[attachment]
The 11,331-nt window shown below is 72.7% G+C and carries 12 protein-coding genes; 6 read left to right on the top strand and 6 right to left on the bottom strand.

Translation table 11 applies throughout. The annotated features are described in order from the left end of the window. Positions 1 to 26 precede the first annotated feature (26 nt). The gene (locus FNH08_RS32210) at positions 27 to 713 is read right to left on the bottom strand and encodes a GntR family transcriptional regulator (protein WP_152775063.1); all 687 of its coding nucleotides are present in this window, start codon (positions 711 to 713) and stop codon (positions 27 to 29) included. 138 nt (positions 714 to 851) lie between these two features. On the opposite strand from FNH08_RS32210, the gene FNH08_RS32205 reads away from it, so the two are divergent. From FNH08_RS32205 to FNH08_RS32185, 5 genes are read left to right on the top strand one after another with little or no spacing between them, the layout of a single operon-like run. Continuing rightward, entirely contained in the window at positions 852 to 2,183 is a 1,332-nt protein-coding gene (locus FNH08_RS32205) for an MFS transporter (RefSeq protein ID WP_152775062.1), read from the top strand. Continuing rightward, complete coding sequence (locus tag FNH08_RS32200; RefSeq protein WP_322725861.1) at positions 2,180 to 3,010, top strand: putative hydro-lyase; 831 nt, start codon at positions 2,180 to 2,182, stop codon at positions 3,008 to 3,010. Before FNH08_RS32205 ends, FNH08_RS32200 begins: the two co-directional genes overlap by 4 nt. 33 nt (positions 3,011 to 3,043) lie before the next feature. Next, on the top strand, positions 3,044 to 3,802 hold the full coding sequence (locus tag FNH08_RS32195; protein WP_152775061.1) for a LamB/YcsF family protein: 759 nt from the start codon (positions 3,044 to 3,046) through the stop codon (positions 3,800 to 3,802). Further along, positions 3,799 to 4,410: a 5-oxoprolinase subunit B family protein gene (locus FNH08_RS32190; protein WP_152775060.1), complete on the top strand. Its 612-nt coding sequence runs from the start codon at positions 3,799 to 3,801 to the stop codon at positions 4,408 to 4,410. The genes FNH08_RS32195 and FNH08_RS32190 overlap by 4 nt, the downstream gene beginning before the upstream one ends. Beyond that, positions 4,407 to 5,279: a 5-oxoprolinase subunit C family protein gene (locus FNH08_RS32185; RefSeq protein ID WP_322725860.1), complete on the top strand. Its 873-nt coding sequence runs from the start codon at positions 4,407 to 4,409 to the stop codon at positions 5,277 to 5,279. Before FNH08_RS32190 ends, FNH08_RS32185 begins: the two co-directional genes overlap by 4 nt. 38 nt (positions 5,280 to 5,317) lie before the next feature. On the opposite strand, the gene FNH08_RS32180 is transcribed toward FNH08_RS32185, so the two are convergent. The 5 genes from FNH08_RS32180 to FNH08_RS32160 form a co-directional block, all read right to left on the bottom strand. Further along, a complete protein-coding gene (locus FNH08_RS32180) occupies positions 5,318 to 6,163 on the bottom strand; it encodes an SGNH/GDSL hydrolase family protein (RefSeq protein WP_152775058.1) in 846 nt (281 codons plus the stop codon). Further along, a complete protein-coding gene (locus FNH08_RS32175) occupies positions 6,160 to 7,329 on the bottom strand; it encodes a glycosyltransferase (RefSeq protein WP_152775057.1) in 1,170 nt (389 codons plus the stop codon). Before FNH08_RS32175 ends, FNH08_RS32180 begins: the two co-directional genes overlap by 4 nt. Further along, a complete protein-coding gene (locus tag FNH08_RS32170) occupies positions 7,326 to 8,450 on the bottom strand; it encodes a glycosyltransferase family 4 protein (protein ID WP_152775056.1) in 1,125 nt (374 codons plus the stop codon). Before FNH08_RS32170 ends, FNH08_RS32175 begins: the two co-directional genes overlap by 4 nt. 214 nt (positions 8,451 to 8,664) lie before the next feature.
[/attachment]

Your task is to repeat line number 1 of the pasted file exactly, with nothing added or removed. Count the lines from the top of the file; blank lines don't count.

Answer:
The 11,331-nt window shown below is 72.7% G+C and carries 12 protein-coding genes; 6 read left to right on the top strand and 6 right to left on the bottom strand.